27. God of Relationship

Getting to Know God Meditations:  27. God of Relationship

Jn 15:4   Remain in me, as I also remain in you. No branch can bear fruit by itself; it must remain in the vine. Neither can you bear fruit unless you remain in me.

Jn 15:14,15   You are my friends if you do what I command. 15 I no longer call you servants, because a servant does not know his master’s business. Instead, I have called you friends, for everything that I learned from my Father I have made known to you.

Ongoing:  There is something that is inherent in all that we have been saying throughout these studies and yet is so obvious that we are likely to have missed it. It is that God is personal and approaches each and every human being with the intent of forming a relationship with them; that is the message of the entire Bible. Now having used those words we need to ponder of just what that means for it is easy to have expectations that go beyond what the Bible shows us.  But bear in mind throughout, we are talking about something that can be the experience of me AND you.

In the Beginning: You may have already gathered from earlier on that I am comfortable both with those who say the early chapters of Genesis are pure history as well as those who say it is a story given to us by God to teach us crucial lessons. I hold to the former belief but if the latter is true that wouldn’t make my faith in God and His purposes any less real. Believing in either is an act of faith for we will not know the truth until we see Him face to face. My faith (and I hope yours) doesn’t hinge on whether Gen 1-4, say, is factual history or divine parable. The message conveyed is the same.

So here in Gen 2 & 3 we have a picture of Adam and Eve, the first two real people, defined as those who are interacting with God – for that is what all human beings do, whether they realize it or not. Initially it is a beautiful picture. God has given them a ‘garden’ somewhere in the land we refer to as Mesopotamia, to work and take care of it. (Gen 2:15) The have purpose – to reign over the earth (Gen 1:26). They are rulers (don’t confuse that with those who ‘dominate’), they are God’s agents to look after and care for His world, and He turns up, it seems, to check them out in the evening (Gen 3:8).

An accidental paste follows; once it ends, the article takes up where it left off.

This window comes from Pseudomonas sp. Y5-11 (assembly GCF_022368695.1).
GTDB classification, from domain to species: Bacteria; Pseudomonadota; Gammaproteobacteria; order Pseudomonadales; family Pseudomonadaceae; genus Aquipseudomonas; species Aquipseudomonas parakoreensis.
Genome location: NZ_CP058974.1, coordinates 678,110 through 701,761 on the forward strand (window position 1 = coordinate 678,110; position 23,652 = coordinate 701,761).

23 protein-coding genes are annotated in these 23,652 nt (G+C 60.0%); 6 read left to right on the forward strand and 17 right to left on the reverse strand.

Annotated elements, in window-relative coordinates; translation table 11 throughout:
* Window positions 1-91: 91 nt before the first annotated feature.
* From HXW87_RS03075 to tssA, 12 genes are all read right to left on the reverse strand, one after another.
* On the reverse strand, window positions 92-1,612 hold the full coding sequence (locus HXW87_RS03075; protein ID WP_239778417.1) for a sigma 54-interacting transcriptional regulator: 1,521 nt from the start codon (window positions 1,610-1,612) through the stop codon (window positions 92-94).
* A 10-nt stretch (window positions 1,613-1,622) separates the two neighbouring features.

Until the Fall took place it was a picture of total peace and harmony, with each other, with the world, and with God. That is the first of God’s design criteria for us – enjoying the world, enjoying each other, and enjoying Him. Yes, the Fall ruined all three but God’s purpose ever since has been to restore them, to bring us into a place where all three things work together for our blessing – that we enjoy the world, enjoy each other and enjoy Him. Here’s the challenge: all we have talking about throughout the previous twenty six studies has been to lead us to a place where this trio of things can be restored to our lives and becomes the ultimate experience – here on this earth in the years left to us. Yet the reality is that until they are reversed in the order I have given them, they will never fully be appropriated. Until we come to a place where we have a relationship with God that is all the New Testament shows it can be, we will struggle to enjoy each other in the ways we are supposed to and we will not enjoy the world in the way we are supposed to.